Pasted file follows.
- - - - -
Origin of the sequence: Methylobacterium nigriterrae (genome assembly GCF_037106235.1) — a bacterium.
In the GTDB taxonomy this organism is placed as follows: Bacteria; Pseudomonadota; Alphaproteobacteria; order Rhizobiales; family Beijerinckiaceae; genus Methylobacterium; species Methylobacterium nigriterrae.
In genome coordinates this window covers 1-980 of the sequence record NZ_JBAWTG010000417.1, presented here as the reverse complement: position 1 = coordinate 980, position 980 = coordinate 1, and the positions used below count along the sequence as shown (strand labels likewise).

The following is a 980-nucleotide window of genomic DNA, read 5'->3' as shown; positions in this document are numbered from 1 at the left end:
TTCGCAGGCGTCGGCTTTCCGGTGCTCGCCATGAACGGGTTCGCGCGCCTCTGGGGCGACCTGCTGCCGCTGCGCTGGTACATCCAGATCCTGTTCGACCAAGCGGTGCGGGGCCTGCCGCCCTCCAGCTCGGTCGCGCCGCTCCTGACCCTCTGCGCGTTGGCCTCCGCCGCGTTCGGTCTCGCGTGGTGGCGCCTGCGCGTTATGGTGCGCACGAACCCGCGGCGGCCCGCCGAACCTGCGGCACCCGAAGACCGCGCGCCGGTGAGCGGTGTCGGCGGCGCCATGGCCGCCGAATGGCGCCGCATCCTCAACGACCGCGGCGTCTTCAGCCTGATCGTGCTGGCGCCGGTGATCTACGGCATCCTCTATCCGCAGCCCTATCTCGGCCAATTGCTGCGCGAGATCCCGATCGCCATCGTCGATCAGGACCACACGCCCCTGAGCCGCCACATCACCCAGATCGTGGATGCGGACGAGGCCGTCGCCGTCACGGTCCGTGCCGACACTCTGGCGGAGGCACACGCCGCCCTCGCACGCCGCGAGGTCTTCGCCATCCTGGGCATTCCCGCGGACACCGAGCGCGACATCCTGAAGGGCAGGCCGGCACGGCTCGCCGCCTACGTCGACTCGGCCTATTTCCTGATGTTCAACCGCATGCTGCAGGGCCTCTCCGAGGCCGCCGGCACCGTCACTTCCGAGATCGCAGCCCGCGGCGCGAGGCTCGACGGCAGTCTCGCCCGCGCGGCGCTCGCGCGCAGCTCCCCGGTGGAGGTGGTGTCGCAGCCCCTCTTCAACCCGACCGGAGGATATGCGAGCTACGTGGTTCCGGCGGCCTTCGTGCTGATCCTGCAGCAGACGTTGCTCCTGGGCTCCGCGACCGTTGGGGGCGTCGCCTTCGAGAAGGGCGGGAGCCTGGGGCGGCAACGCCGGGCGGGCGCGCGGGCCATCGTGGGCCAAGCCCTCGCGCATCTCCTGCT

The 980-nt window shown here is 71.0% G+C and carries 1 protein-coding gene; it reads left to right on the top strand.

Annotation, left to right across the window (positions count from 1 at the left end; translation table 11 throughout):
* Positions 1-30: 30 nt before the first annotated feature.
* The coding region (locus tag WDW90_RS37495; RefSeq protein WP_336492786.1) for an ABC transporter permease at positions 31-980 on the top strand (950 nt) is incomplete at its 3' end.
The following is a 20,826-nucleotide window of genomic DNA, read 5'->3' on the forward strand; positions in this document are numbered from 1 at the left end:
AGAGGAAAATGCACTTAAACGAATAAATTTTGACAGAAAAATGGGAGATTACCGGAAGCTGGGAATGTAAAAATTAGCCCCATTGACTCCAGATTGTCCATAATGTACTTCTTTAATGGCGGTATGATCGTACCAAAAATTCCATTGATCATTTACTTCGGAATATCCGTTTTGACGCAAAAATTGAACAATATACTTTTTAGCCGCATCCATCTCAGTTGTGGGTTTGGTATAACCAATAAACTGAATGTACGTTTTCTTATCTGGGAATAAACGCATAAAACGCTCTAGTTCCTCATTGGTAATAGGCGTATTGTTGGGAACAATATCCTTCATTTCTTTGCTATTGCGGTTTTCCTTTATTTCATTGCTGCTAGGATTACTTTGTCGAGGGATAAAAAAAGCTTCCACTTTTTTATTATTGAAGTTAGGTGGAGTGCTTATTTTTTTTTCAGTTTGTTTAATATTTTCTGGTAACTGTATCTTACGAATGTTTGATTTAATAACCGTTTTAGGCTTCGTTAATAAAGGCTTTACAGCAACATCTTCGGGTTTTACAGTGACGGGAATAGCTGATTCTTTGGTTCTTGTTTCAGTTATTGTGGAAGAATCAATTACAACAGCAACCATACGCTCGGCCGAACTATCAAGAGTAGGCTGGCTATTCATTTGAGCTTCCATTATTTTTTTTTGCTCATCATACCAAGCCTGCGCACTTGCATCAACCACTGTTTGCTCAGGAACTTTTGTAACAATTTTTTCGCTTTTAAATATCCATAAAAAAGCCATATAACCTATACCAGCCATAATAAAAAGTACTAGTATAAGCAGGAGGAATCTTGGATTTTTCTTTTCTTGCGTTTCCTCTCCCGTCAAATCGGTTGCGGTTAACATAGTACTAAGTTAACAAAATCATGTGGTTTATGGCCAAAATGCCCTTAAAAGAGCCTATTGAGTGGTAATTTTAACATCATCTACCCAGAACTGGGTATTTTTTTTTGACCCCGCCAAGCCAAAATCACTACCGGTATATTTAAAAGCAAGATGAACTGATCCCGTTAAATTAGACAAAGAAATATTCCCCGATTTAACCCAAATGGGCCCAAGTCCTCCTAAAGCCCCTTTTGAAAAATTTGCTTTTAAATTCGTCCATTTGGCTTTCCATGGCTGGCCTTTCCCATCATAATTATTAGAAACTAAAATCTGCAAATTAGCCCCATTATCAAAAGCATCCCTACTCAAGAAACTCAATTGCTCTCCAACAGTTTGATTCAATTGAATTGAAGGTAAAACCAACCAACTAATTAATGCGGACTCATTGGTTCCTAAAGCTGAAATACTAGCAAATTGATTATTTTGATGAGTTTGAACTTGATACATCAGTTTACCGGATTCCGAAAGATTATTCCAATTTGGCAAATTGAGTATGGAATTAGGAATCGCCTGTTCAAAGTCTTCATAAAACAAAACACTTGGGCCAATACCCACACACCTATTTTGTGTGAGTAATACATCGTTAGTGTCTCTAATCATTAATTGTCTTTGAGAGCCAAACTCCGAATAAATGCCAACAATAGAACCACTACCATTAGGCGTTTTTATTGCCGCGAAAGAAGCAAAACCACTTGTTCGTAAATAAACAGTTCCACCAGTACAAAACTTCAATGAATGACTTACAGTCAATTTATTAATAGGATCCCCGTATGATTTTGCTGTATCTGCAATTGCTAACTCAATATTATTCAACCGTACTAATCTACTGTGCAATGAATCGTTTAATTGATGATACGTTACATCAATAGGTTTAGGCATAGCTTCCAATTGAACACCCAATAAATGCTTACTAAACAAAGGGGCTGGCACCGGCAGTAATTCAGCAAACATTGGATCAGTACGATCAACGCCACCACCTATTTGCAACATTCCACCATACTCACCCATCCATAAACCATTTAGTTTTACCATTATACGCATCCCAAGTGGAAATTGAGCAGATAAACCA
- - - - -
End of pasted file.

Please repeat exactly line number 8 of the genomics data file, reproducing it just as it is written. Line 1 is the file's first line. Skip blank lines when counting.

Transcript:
* Positions 1-30: 30 nt before the first annotated feature.